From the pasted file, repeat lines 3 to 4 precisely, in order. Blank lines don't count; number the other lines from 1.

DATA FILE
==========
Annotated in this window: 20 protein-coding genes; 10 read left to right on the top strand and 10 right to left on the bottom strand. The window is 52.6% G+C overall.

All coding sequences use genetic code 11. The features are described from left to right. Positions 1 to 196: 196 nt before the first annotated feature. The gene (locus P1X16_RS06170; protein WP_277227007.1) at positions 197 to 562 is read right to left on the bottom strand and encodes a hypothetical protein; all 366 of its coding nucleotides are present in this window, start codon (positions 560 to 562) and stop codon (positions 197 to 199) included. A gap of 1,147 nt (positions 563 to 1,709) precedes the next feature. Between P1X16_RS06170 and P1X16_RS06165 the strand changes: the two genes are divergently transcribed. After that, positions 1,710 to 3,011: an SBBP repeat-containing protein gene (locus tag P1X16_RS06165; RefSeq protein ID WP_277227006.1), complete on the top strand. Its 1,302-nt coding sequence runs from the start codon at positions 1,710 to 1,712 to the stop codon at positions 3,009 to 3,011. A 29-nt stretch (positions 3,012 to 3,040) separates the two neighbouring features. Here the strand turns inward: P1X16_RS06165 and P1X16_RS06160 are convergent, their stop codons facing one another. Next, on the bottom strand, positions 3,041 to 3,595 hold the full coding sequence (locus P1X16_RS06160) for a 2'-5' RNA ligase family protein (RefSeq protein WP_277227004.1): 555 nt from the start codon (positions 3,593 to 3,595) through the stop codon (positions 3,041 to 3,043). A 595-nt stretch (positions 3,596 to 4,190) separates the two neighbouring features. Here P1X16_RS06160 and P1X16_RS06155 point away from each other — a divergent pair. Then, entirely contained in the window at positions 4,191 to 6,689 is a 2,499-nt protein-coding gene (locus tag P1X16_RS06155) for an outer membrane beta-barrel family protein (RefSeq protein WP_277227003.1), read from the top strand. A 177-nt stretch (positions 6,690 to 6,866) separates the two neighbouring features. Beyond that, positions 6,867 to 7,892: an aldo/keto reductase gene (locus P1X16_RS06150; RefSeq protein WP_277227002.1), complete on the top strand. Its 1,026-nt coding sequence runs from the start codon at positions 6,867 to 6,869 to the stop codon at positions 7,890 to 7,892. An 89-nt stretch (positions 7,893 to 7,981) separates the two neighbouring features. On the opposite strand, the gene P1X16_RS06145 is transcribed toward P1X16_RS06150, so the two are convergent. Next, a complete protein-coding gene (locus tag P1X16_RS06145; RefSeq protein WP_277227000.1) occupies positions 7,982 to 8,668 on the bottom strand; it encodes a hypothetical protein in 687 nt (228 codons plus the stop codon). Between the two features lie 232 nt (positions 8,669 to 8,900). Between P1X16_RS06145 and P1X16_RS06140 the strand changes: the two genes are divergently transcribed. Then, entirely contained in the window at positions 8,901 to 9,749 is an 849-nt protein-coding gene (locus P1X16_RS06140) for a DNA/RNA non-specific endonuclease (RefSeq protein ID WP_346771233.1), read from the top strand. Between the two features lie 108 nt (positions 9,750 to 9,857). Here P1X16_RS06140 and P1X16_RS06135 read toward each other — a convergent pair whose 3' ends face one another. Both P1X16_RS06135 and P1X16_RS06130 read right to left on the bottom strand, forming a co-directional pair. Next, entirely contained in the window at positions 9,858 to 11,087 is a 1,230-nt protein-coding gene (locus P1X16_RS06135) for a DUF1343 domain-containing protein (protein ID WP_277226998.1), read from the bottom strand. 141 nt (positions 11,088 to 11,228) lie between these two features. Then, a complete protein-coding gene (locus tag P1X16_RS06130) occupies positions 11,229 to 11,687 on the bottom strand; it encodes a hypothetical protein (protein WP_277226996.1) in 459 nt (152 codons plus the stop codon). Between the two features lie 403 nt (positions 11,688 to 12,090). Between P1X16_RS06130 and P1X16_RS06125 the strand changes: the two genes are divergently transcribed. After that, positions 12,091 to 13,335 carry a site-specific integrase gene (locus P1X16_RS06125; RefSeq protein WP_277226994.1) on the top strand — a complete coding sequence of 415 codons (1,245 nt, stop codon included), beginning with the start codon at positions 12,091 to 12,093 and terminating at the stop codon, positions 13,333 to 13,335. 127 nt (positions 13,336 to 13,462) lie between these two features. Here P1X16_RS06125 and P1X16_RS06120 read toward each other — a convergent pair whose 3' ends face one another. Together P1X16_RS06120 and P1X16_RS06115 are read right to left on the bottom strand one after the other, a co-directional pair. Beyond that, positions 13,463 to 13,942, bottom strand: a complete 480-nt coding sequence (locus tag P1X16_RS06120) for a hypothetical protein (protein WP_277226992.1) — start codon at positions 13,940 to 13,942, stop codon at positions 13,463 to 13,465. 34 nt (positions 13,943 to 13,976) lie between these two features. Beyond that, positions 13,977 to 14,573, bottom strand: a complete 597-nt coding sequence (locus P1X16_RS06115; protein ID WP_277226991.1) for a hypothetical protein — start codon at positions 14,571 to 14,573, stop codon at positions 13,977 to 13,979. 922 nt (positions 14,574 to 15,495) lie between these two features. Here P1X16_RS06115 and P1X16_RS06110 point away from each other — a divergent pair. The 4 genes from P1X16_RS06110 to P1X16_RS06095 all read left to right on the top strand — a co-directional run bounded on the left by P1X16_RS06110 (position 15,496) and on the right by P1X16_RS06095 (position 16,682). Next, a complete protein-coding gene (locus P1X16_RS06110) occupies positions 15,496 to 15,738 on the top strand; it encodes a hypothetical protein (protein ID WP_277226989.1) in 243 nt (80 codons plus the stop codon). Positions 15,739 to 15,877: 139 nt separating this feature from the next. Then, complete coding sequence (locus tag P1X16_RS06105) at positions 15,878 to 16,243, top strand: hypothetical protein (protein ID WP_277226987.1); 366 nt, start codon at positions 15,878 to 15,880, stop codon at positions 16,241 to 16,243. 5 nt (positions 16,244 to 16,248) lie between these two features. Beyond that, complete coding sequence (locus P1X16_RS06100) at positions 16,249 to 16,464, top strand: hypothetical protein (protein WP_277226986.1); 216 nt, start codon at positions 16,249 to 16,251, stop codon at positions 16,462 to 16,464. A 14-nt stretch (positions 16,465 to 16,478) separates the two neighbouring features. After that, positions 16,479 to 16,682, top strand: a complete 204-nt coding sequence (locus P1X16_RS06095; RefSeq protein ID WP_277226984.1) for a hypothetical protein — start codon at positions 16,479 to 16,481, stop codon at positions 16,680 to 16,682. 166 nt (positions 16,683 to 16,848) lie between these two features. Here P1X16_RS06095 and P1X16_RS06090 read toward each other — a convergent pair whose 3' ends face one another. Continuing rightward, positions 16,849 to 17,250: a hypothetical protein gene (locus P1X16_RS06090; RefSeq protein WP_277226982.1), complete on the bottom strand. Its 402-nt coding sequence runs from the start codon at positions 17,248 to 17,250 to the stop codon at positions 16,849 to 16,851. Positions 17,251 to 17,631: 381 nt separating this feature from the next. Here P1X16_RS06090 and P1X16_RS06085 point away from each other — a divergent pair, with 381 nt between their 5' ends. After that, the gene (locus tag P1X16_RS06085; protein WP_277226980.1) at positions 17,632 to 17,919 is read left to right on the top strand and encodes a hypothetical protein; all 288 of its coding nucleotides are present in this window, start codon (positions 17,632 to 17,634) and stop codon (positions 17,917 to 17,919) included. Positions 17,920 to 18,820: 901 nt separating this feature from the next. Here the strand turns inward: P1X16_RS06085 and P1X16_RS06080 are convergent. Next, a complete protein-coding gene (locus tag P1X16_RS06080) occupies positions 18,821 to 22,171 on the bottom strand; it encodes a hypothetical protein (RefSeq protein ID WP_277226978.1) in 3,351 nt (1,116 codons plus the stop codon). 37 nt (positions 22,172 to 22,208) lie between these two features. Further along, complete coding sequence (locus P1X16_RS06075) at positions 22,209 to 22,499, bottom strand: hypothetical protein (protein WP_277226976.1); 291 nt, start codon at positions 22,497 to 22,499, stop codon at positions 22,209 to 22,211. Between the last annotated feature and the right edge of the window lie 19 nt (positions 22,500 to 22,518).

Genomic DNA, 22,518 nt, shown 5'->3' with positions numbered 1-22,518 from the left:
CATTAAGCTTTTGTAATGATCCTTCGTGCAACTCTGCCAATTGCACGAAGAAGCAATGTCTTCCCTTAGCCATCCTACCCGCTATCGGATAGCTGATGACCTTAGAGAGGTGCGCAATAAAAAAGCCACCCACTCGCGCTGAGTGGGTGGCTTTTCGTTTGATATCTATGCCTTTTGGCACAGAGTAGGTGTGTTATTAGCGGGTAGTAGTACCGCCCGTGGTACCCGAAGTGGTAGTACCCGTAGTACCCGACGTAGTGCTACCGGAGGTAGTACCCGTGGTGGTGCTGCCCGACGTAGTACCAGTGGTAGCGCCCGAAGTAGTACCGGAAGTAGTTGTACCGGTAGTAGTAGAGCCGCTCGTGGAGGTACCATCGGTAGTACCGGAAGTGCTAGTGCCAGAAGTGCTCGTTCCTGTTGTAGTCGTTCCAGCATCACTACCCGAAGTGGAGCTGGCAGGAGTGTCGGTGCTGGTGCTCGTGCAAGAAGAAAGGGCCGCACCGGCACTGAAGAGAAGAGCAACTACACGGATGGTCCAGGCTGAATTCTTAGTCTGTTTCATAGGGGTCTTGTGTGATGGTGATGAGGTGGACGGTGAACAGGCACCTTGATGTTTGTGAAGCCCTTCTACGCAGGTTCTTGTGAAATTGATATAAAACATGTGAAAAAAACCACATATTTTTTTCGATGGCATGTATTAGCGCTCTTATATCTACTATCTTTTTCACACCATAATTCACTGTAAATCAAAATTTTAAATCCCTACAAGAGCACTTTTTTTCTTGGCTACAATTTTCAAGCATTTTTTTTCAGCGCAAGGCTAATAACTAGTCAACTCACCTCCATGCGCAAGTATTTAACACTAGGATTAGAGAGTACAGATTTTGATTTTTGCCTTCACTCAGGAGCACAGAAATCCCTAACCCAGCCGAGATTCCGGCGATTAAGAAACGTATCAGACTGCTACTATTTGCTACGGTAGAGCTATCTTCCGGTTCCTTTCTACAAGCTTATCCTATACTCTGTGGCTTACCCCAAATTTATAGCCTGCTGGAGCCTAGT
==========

Genomic DNA, 22,518 nt, shown 5'->3' with positions numbered 1-22,518 from the left:
CATTAAGCTTTTGTAATGATCCTTCGTGCAACTCTGCCAATTGCACGAAGAAGCAATGTCTTCCCTTAGCCATCCTACCCGCTATCGGATAGCTGATGACCTTAGAGAGGTGCGCAATAAAAAAGCCACCCACTCGCGCTGAGTGGGTGGCTTTTCGTTTGATATCTATGCCTTTTGGCACAGAGTAGGTGTGTTATTAGCGGGTAGTAGTACCGCCCGTGGTACCCGAAGTGGTAGTACCCGTAGTACCCGACGTAGTGCTACCGGAGGTAGTACCCGTGGTGGTGCTGCCCGACGTAGTACCAGTGGTAGCGCCCGAAGTAGTACCGGAAGTAGTTGTACCGGTAGTAGTAGAGCCGCTCGTGGAGGTACCATCGGTAGTACCGGAAGTGCTAGTGCCAGAAGTGCTCGTTCCTGTTGTAGTCGTTCCAGCATCACTACCCGAAGTGGAGCTGGCAGGAGTGTCGGTGCTGGTGCTCGTGCAAGAAGAAAGGGCCGCACCGGCACTGAAGAGAAGAGCAACTACACGGATGGTCCAGGCTGAATTCTTAGTCTGTTTCATAGGGGTCTTGTGTGATGGTGATGAGGTGGACGGTGAACAGGCACCTTGATGTTTGTGAAGCCCTTCTACGCAGGTTCTTGTGAAATTGATATAAAACATGTGAAAAAAACCACATATTTTTTTCGATGGCATGTATTAGCGCTCTTATATCTACTATCTTTTTCACACCATAATTCACTGTAAATCAAAATTTTAAATCCCTACAAGAGCACTTTTTTTCTTGGCTACAATTTTCAAGCATTTTTTTTCAGCGCAAGGCTAATAACTAGTCAACTCACCTCCATGCGCAAGTATTTAACACTAGGATTAGAGAGTACAGATTTTGATTTTTGCCTTCACTCAGGAGCACAGAAATCCCTAACCCAGCCGAGATTCCGGCGATTAAGAAACGTATCAGACTGCTACTATTTGCTACGGTAGAGCTATCTTCCGGTTCCTTTCTACAAGCTTATCCTATACTCTGTGGCTTACCCCAAATTTATAGCCTGCTGGAGCCTAGT